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Condo construction is shown in Ajax, Ont., on Nov. 30, 2023.Christopher Katsarov/The Canadian Press

New condo sales in the Toronto region dropped to their lowest level since the 2009 financial crisis, with investors balking at lofty purchase prices and higher borrowing costs.

The slowdown has imperilled the construction of homes at a time when governments are trying to spur more building in a bid to make housing more affordable. The cost of housing is out of reach for many Canadian residents with the average monthly rent around $2,000 and the typical home selling for more than $700,000. The pace of home building needs to accelerate to meet the demand of a growing population. But the staggering drop in new condo sales will lead to less investment in housing.

There were 1,461 new condo sales in the Greater Toronto and Hamilton Area in the first quarter of the year, according to industry research firm Urbanation Inc. That marked the lowest quarterly amount since early 2009, when the world was reeling from the U.S. housing meltdown and global recession.

“It is dead. I would never use words like this, but I am because it is true,” said Simeon Papailias, managing partner with real estate brokerage REC Canada, whose firm sells new condos, also known as preconstruction condos because they have not been built yet.

Mr. Papailias said the industry used to handle an average of 300 preconstruction sales a day. So far this year, there has been an average of 500 preconstruction sales per month.

The preconstruction condo market started to falter in 2022 as the Bank of Canada raised interest rates to cool inflation. Preconstruction buyers do not take out a mortgage until their condo unit is built and that process can take several years. However, they still need to show developers up front that they can qualify for a loan when the condo building has been completed.

And it’s not just the high borrowing costs. New condo prices have been climbing as developers face higher construction costs. Although prices declined incrementally from the fourth quarter of 2023 to the first quarter of this year, some downtown Toronto projects have been selling for a minimum of $1,800 per square foot. That means a 500-square-foot studio would cost $900,000. That is unattractive for prospective homeowners who plan to live in their condo, as well as for investors, who make up the bulk of the preconstruction purchases.

Buyers can find cheaper and larger condos that have already been built. “Existing square footage is so much cheaper. The builders and their future pricing is a huge issue,” said Tuli Parubets, a mortgage agent with Mortgage Scout who works with homebuyers in the Toronto region.

Investors would have to charge more than the going market rental rate to cover their mortgage and other condo-related costs. “It’s very difficult for investors to make the numbers work on buying new condos, given their record-high price premium over resales and steeply negative cash flow on rentals,” Urbanation president Shaun Hildebrand said.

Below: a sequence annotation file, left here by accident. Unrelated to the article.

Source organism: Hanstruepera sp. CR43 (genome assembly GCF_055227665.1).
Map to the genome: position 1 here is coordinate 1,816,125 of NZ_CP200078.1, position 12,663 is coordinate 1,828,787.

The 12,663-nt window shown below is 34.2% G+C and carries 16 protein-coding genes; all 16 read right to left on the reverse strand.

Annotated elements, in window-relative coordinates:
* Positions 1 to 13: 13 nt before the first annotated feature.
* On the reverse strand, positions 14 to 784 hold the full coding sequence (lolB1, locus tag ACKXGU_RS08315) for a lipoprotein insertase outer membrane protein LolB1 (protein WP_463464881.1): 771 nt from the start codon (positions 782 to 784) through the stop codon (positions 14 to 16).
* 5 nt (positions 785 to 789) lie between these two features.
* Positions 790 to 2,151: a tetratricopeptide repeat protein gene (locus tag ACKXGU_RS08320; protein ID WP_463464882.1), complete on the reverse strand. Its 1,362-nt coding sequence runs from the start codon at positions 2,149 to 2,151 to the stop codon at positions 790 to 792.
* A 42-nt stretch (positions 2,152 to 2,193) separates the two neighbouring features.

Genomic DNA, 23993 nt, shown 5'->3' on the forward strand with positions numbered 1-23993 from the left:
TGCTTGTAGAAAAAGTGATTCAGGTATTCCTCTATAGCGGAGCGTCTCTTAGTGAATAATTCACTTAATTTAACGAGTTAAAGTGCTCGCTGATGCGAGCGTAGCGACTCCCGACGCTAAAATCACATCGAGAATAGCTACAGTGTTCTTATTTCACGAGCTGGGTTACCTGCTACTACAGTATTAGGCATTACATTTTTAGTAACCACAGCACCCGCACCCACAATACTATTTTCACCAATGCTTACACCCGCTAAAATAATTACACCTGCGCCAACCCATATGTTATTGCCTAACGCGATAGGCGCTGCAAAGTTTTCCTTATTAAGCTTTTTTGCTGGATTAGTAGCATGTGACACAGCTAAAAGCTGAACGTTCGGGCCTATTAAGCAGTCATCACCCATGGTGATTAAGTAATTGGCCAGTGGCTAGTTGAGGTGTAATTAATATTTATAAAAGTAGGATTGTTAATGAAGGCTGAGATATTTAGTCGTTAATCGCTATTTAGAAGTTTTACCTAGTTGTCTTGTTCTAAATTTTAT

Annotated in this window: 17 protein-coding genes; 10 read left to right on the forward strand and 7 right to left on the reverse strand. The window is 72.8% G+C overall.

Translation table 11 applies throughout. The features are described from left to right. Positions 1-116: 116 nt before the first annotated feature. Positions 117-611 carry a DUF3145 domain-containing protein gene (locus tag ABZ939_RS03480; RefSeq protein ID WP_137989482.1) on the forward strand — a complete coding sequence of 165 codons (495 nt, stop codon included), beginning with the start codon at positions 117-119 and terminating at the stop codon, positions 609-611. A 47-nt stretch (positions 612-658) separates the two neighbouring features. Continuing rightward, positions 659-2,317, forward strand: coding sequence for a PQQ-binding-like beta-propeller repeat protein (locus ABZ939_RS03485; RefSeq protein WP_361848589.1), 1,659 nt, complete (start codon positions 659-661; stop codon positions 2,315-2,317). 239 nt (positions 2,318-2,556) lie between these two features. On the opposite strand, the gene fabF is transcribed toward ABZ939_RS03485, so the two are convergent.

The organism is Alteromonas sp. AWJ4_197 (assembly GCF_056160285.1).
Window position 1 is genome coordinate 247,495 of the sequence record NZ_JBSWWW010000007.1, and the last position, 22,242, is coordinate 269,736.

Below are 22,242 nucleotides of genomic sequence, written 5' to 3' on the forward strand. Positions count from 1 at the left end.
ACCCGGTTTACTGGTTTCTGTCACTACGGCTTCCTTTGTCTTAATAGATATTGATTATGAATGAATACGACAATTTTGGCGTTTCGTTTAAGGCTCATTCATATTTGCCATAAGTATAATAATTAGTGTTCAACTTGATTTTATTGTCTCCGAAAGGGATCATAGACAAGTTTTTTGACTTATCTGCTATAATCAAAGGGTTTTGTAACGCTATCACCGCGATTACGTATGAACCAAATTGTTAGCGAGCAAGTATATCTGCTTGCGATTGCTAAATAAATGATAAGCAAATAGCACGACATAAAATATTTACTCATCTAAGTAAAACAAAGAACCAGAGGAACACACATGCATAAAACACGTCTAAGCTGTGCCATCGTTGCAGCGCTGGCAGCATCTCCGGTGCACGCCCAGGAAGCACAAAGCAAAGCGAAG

Pierre Carapetian, who has sold real estate in the Toronto region for 18 years, said he has steered his clients away from preconstruction homes into the resale market because resale homes are cheaper.

“In the last two years, I have not recommended a single project,” said Mr. Carapetian, who runs his own real estate brokerage. “I could not in good conscience recommend anything at this juncture because it makes no logical sense.”

As a result, demand has crumbled and developers have put projects on hold. Urbanation said since the market started slowing in 2022, it has counted five dozen projects that have been put on hold indefinitely. That accounts for 21,505 condo units.

For projects that have been launched, the weak pace of sales is affecting their ability to get financing to start construction. During the first quarter, projects in the preconstruction phase were only 50 per cent sold, on average. That compared with an average of 61 per cent in the first quarter of 2023, and an average of 85 per cent in 2022.

Lenders typically require developers to sell 70 per cent of their units for construction financing. The longer it takes to sell preconstruction condos, the longer it will take to get financing and start construction. That will eventually lead to fewer homes being built.

“No launches, no sales and no starts,” Mr. Papailias said. “It’s absolutely the most vicious cycle.”

The slowdown is occurring as governments try to make it easier for real estate developers to build. The federal government recently announced that it will allow first-time homebuyers to take out a 30-year mortgage for a preconstruction home if they make a deposit that is less than 20 per cent of the home’s purchase price and they pay for mortgage insurance. The old mortgage rules did not allow insured-mortgage borrowers to take out a loan longer than 25 years.

However, given that Toronto region developers typically require a 20-per-cent deposit, the longer amortization is not expected to make a big difference in the new-home market.

Editor’s note: An earlier version incorrectly stated that Simeon Papailias said his firm used to handle an average of 300 preconstruction sales a day.

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